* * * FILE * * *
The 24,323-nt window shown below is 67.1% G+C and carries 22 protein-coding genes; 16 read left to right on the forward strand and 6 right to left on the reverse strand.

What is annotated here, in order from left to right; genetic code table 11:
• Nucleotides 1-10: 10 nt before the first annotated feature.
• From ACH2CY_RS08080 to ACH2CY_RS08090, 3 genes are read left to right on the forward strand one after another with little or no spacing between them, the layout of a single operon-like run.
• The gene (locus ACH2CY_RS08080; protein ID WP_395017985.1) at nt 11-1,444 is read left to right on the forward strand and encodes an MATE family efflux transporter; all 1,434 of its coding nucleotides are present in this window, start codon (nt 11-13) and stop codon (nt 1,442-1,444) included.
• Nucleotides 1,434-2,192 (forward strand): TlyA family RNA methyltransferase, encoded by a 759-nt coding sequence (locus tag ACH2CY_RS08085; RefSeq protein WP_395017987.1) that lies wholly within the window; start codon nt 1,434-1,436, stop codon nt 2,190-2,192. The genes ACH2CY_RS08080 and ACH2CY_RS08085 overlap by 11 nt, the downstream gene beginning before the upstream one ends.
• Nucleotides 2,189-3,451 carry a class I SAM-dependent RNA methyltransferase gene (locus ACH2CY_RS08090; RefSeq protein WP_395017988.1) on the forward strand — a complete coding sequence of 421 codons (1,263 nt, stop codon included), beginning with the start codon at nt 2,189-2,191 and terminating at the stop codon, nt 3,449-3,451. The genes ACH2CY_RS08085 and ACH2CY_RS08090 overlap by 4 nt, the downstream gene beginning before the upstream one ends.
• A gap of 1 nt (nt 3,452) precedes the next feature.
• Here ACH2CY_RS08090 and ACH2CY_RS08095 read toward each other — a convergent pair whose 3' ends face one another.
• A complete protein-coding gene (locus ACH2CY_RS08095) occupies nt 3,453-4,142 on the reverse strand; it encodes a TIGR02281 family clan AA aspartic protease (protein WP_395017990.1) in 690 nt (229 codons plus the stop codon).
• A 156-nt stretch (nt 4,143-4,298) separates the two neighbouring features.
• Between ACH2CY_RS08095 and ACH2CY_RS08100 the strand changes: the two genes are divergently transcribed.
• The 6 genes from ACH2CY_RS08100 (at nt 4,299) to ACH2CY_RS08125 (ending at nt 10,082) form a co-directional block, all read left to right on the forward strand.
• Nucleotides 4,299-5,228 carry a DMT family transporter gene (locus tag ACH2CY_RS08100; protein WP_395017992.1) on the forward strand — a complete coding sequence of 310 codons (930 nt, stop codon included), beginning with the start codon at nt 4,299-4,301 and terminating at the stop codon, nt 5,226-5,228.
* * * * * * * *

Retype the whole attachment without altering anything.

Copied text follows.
The 24,323-nt window shown below is 67.1% G+C and carries 22 protein-coding genes; 16 read left to right on the forward strand and 6 right to left on the reverse strand.

What is annotated here, in order from left to right; genetic code table 11:
• Nucleotides 1-10: 10 nt before the first annotated feature.
• From ACH2CY_RS08080 to ACH2CY_RS08090, 3 genes are read left to right on the forward strand one after another with little or no spacing between them, the layout of a single operon-like run.
• The gene (locus ACH2CY_RS08080; protein ID WP_395017985.1) at nt 11-1,444 is read left to right on the forward strand and encodes an MATE family efflux transporter; all 1,434 of its coding nucleotides are present in this window, start codon (nt 11-13) and stop codon (nt 1,442-1,444) included.
• Nucleotides 1,434-2,192 (forward strand): TlyA family RNA methyltransferase, encoded by a 759-nt coding sequence (locus tag ACH2CY_RS08085; RefSeq protein WP_395017987.1) that lies wholly within the window; start codon nt 1,434-1,436, stop codon nt 2,190-2,192. The genes ACH2CY_RS08080 and ACH2CY_RS08085 overlap by 11 nt, the downstream gene beginning before the upstream one ends.
• Nucleotides 2,189-3,451 carry a class I SAM-dependent RNA methyltransferase gene (locus ACH2CY_RS08090; RefSeq protein WP_395017988.1) on the forward strand — a complete coding sequence of 421 codons (1,263 nt, stop codon included), beginning with the start codon at nt 2,189-2,191 and terminating at the stop codon, nt 3,449-3,451. The genes ACH2CY_RS08085 and ACH2CY_RS08090 overlap by 4 nt, the downstream gene beginning before the upstream one ends.
• A gap of 1 nt (nt 3,452) precedes the next feature.
• Here ACH2CY_RS08090 and ACH2CY_RS08095 read toward each other — a convergent pair whose 3' ends face one another.
• A complete protein-coding gene (locus ACH2CY_RS08095) occupies nt 3,453-4,142 on the reverse strand; it encodes a TIGR02281 family clan AA aspartic protease (protein WP_395017990.1) in 690 nt (229 codons plus the stop codon).
• A 156-nt stretch (nt 4,143-4,298) separates the two neighbouring features.
• Between ACH2CY_RS08095 and ACH2CY_RS08100 the strand changes: the two genes are divergently transcribed.
• The 6 genes from ACH2CY_RS08100 (at nt 4,299) to ACH2CY_RS08125 (ending at nt 10,082) form a co-directional block, all read left to right on the forward strand.
• Nucleotides 4,299-5,228 carry a DMT family transporter gene (locus tag ACH2CY_RS08100; protein WP_395017992.1) on the forward strand — a complete coding sequence of 310 codons (930 nt, stop codon included), beginning with the start codon at nt 4,299-4,301 and terminating at the stop codon, nt 5,226-5,228.